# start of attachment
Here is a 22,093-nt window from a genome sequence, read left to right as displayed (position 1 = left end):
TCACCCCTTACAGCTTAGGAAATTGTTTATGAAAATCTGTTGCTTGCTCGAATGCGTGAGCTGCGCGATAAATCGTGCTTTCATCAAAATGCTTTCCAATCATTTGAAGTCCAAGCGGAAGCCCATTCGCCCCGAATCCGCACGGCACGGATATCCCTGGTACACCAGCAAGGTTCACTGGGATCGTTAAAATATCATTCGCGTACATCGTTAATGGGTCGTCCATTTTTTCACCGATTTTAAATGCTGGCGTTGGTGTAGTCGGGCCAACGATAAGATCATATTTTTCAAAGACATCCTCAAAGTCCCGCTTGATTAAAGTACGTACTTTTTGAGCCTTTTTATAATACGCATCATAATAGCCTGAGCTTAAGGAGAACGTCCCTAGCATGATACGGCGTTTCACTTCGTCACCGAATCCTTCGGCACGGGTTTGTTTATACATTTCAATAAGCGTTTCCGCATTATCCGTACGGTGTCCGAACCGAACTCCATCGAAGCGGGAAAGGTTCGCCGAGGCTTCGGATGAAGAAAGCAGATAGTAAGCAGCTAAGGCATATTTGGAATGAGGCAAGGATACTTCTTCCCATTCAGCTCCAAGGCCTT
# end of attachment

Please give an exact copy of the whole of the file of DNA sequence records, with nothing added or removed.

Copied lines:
Here is a 22,093-nt window from a genome sequence, read left to right as displayed (position 1 = left end):
TCACCCCTTACAGCTTAGGAAATTGTTTATGAAAATCTGTTGCTTGCTCGAATGCGTGAGCTGCGCGATAAATCGTGCTTTCATCAAAATGCTTTCCAATCATTTGAAGTCCAAGCGGAAGCCCATTCGCCCCGAATCCGCACGGCACGGATATCCCTGGTACACCAGCAAGGTTCACTGGGATCGTTAAAATATCATTCGCGTACATCGTTAATGGGTCGTCCATTTTTTCACCGATTTTAAATGCTGGCGTTGGTGTAGTCGGGCCAACGATAAGATCATATTTTTCAAAGACATCCTCAAAGTCCCGCTTGATTAAAGTACGTACTTTTTGAGCCTTTTTATAATACGCATCATAATAGCCTGAGCTTAAGGAGAACGTCCCTAGCATGATACGGCGTTTCACTTCGTCACCGAATCCTTCGGCACGGGTTTGTTTATACATTTCAATAAGCGTTTCCGCATTATCCGTACGGTGTCCGAACCGAACTCCATCGAAGCGGGAAAGGTTCGCCGAGGCTTCGGATGAAGAAAGCAGATAGTAAGCAGCTAAGGCATATTTGGAATGAGGCAAGGATACTTCTTCCCATTCAGCTCCAAGGCCTT